Investigative journalist John Lyons has set his sights on his most formidable target yet, writes David Leser
John Lyons is no stranger to controversy. When I first met him on this newspaper 33 years ago, the debate around him, at least among some of his older colleagues, was whether, at the age of 24, he had the maturity to serve as chief of staff for the country’s national daily.
To no one’s great surprise he proved he had both the mettle and the brains for the job, and over the past three decades he has gone on to an impressive career in Australian journalism: editor of The Sydney Morning Herald at 33, national affairs editor at The Bulletin at 37, executive producer of the Nine Network’s Sunday program at 42. And in between New York correspondent for The Sydney Morning Herald and Washington correspondent for The Australian.
In the process he has earned numerous accolades, including three Walkley Awards and, in 1999, the Graham Perkin Award for his “groundbreaking and outstanding reporting on national affairs”.
Along the way this Catholic-born son of a working middle-class Melbourne family has frequently created a storm — sometimes in a teacup but more often than not of the kind that roils the atmosphere and creates outbursts of feeling that never quite dissipate.
In the late 1980s supermodel Elle Macpherson made herself look like a super chump in the pages of Good Weekend when she told Lyons, “I never read anything I haven’t written myself.”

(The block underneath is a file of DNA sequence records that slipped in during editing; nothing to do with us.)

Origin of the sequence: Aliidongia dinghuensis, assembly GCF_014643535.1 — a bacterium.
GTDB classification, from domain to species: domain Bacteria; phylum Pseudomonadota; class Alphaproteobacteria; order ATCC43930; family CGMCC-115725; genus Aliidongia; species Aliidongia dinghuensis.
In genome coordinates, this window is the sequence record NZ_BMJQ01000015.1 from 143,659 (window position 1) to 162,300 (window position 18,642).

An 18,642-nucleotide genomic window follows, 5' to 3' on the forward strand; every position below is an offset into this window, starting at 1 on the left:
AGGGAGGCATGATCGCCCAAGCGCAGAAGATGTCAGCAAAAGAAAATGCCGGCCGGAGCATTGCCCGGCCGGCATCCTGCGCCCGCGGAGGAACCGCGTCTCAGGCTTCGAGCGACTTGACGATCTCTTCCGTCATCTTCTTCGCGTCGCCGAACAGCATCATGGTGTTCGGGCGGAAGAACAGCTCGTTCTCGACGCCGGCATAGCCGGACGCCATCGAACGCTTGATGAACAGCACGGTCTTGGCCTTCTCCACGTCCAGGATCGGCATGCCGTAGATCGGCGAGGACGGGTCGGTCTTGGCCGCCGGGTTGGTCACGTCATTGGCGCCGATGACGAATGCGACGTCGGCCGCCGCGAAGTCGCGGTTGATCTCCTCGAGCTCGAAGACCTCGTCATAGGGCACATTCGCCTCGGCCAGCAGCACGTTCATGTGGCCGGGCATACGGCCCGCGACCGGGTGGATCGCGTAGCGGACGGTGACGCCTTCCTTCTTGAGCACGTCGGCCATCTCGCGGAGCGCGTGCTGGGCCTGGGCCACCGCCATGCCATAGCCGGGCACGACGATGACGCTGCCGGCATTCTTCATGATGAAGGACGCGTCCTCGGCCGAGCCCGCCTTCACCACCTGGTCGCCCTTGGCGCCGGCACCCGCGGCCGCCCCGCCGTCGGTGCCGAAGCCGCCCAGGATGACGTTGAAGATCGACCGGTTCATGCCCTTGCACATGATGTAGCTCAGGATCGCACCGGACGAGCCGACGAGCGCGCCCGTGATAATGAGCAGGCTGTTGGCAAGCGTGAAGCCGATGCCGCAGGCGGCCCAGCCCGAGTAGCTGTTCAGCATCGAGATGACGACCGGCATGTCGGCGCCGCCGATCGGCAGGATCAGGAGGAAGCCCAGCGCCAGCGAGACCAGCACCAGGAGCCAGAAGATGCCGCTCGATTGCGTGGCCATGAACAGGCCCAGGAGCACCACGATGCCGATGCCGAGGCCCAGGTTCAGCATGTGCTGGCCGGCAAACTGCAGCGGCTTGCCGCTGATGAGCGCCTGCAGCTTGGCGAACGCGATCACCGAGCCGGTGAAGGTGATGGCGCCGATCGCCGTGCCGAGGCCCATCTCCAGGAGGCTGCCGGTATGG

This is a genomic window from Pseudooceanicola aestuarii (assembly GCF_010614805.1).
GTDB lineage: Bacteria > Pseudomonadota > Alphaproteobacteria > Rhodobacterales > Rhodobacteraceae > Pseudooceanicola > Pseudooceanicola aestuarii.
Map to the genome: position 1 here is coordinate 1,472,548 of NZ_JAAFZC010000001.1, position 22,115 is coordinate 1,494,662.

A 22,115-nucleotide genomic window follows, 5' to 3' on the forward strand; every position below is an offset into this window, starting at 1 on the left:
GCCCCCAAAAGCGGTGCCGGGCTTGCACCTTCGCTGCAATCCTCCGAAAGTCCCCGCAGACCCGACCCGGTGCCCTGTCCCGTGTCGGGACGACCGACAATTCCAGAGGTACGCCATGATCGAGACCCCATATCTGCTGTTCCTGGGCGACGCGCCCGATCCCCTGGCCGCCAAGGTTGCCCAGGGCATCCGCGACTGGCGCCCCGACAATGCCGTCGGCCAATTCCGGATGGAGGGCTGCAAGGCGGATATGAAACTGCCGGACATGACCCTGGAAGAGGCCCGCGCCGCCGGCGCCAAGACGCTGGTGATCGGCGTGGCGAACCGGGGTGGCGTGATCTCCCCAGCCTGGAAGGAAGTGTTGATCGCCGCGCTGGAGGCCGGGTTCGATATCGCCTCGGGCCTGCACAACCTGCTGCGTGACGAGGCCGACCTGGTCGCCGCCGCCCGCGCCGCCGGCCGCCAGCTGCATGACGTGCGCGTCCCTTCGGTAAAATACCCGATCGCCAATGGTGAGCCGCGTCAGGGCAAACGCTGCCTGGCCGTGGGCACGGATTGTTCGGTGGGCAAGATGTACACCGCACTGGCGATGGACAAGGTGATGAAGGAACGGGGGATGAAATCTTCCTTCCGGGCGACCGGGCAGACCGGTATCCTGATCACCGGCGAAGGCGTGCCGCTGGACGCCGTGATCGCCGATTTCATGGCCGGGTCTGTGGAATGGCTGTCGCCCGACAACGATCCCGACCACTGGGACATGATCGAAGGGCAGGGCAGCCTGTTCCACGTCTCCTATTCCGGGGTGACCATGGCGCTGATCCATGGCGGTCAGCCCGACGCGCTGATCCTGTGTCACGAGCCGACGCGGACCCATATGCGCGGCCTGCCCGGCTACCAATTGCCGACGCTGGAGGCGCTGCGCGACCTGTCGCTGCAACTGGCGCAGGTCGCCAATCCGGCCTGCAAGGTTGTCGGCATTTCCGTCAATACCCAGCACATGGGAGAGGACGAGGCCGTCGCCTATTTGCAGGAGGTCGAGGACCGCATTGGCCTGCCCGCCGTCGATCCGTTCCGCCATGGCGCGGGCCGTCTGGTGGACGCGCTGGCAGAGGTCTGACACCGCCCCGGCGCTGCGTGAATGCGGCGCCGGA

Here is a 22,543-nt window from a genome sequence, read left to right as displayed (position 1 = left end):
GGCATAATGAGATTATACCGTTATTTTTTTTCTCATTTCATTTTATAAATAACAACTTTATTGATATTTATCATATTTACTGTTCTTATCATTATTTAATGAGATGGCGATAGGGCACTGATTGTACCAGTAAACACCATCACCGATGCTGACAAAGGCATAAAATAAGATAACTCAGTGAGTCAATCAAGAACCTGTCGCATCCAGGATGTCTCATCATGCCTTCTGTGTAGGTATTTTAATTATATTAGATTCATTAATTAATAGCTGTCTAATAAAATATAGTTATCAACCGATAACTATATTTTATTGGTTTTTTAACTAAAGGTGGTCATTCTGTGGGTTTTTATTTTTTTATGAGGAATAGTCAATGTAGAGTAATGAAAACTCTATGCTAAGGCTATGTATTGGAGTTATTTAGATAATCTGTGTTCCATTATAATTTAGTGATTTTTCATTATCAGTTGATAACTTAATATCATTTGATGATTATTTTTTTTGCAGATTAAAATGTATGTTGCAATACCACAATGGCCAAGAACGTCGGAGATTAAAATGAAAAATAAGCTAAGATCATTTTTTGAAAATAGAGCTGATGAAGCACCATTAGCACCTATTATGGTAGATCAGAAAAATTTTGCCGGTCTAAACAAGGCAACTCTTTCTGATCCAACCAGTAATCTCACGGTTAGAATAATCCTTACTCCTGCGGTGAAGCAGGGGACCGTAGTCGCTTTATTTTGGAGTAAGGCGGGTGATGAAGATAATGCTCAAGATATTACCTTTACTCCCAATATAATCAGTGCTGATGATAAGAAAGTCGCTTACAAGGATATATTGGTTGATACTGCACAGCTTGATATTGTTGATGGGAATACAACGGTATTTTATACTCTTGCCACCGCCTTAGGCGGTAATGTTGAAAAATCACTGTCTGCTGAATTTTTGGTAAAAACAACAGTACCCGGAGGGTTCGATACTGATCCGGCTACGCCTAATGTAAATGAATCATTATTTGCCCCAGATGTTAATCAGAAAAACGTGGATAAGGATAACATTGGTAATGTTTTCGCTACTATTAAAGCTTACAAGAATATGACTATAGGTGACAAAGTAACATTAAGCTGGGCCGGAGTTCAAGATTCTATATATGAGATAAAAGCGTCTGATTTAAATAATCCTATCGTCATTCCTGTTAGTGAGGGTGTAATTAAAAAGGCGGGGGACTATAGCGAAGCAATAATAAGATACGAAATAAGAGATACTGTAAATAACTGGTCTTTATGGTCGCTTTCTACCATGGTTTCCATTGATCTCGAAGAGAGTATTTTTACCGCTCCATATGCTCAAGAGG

A few years later in a profile of Malcolm Turnbull, Lyons incurred the wrath of his subject — not hard to do, mind you — by dissecting the menace behind the young lawyer’s charm. “My tentacles spread to New York,” Turnbull told Lyons, smiling, just before Lyons moved to that city where, soon after, at a gala dinner he almost came to blows with Richard Butler, Australia’s then ambassador to the UN. (Butler was incensed by a story Lyons had written.)
Nick Whitlam, son of former prime minister Gough Whitlam, sued Lyons and Nine over an interview Lyons did with him for the Sunday program — an interview that, in 2001, won Lyons one of his Walkleys.
Four years later Paul Keating was enraged when Lyons penned a piece for The Bulletin in which he cast the former PM as a foul-mouthed, embittered and at times unhinged recluse.
Lyons often courts argument the way game hunters pursue their next kill. The bigger the better. I know this because, as a friend and colleague over the past three decades, I have watched, sometimes with a mixture of wonder and astonishment, as he takes on his next outsize target.
Now, even by Lyons’s own headline-grabbing standards, he has managed to outdo himself. In his new memoir, Balcony Over Jerusalem, based on his six years (2009-15) covering the region, Lyons has achieved the uncommon feat of not only excoriating the state of Israel for its brutal treatment of Palestinians but also one of the most powerful lobby groups in Australia, the Australia/Israel & Jewish Affairs Council, and one of his own former senior colleagues as well.
Let’s start with the Israeli-Palestinian conflict that has raged on and off for the past century. For exactly half this time, since the 1967 Six-Day War, the Israelis have ruled over the lives of millions of Palestinians on the West Bank of the Jordan River, aided and abetted by Balcony Over Jerusalem: A Middle East Memoir By John Lyons, with Sylvie Le Clezio HarperCollins, 374pp, $34.99 successive Israeli and American administrations, pro-Israel lobby groups and billionaire political donors such as American casino mogul Sheldon Adelson, all in defiance of international law and expert opinion.